Vocabulary Lesson 7: Family
In this episode of the Magoosh IELTS podcast, your teacher Eliot Friesen explains how to use four words all related to family: Spouse, In-Laws, Sibling, and Sibling Rivalry.
These words will be useful in IELTS Listening conversations, as well as in some IELTS Listening solo speeches.
IELTS Podcast: Episode 12 Transcript
Welcome to the Magoosh IELTS Vocabulary Podcast. This is Lesson 12. In this episode, we will cover 4 words all related to family: Spouse, In-Laws, Sibling, and Sibling Rivalry.
Don’t forget to check out our show notes for a link to your free IELTS vocabulary list containing these words and others, and visit IELTS.Magoosh.com for more great resources to improve your IELTS band score. Use coupon code “ieltspodcast” to save 20% off your IELTS test prep!
Okay! Let’s get started.
I’d like to introduce you to your teacher, Eliot. He is the Magoosh IELTS expert and, here’s a fun fact about Eliot: When he was young, his family took annual road trips criss-crossing the United States.
Hello Magoosh IELTS podcast listeners, welcome to today’s show. I’m Eliot, the IELTS expert from Magoosh, and thanks to those road trips, I’ve driven through every U.S. state except Alaska. Which is to say I’ve spent a lot of time with my family. Today, we’re going to look at four words that are going to help you to understand the kind of language you’re going to see in the listening passages on your IELTS exam.
Make sure to go to the link in the show notes to get the full list of vocabulary words.
The theme for the words in today’s episode is family, and how to describe family members and family dynamics.
Okay, spouse is the first word on the list. So let’s start with that one, okay?
Spouse, what does it mean?
Well, a spouse is a husband or wife. So your spouse is the person you are married to.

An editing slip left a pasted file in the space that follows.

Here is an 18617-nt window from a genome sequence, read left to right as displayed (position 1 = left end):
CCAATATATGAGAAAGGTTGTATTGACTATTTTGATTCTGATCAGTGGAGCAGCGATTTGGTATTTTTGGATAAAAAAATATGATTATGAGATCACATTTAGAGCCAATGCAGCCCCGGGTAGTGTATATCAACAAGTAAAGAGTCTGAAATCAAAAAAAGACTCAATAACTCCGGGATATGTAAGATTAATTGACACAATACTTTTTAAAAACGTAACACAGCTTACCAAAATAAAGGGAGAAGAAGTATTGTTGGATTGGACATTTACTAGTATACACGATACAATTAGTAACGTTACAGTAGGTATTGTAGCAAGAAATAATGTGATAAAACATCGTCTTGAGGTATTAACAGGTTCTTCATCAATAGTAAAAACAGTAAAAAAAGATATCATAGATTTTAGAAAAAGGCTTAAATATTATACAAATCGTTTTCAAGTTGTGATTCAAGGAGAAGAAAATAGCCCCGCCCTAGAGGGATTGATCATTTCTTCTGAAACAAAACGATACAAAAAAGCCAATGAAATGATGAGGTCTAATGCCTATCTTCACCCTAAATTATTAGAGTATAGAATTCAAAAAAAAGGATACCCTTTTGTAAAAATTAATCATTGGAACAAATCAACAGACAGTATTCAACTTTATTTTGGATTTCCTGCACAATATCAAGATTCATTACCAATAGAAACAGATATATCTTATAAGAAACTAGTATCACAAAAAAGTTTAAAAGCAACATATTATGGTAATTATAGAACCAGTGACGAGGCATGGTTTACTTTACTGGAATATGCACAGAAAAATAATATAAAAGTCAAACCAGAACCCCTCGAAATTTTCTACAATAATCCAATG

If two people are married to each other, they are each others’ spouses. Spouse is a gender-neutral word, unlike the word husband, which refers to someone’s spouse who is a man, or the word wife, which refers to someone’s spouse who is a woman. The word spouse can be used in place of either husband or wife, but the words husband and wife can only be used in place of the word spouse depending on whether the spouse is a man or a woman.
So if someone asks you if you have a spouse, they’re asking if you’re married. And if you are married, the person you’re married to is your spouse.
So that’s spouse.
The next word is in-laws.
“In-laws” is the word used to describe the relatives of your husband or wife — that is, your spouse. In-laws are the relatives of your spouse. They are called in-laws because they are your relatives by law, rather than by blood, as a result of you marrying into their family.
You would refer to each of your in-laws by their relationship to your spouse, followed by the word “in-law”. So for example, your spouse’s brother is your brother-in-law, your spouse’s sister is your sister-in-law, your spouse’s mother is your mother-in-law, and your spouse’s father is your father-in-law, and so on.
Although you are not genetically related to your in-laws, you are legally considered to be part of the same family, once you are married to your spouse.
Okay? So that’s in-laws.
The next word is sibling.
A sibling is each of two or more children that has one or both parents in common. So a sibling is a brother or sister.
Like spouse, sibling is a gender-neutral word. Whereas the word spouse can be used in place of the male-gendered word husband, and the female-gendered word wife, sibling can be used in the place of the male-gendered word brother, and the female-gendered word sister.
So if you wanted to talk about any of your parents’ children (other than yourself) you could use the word sibling — but you could also get more specific and say brother or sister, depending on the gender of the sibling you’re talking about.
Okay? So that’s sibling.
Just like last time, the final word of the day is actually a phrase—and it’s sibling rivalry.
Sibling rivalry is a feeling of competition between siblings. Generally siblings will compete to be better than each other at a certain skill or to get a greater share of attention from their parents — especially when they are young children. However some sibling rivalries last all the way through adulthood.
Sibling rivalry is a possible topic not just on the IELTS Listening section, but also in the IELTS Speaking Interview, and possibly in IELTS Writing Task 2. You may be asked to speak or write about the relationship between siblings, so sibling rivalry is a good phrase to know the meaning of—it’s a great phrase to use when describing the competitiveness between children in a family.
So that’s sibling rivalry.
Great! In this episode you learned 4 words related to family. For more vocabulary, download the full list of vocabulary in the show notes and tune in to the next episode.
If you like our show, help us out by leaving a rating and review in iTunes and don’t forget to hit the subscribe button. Until next time! This is Naomi at Magoosh wishing you happy studying.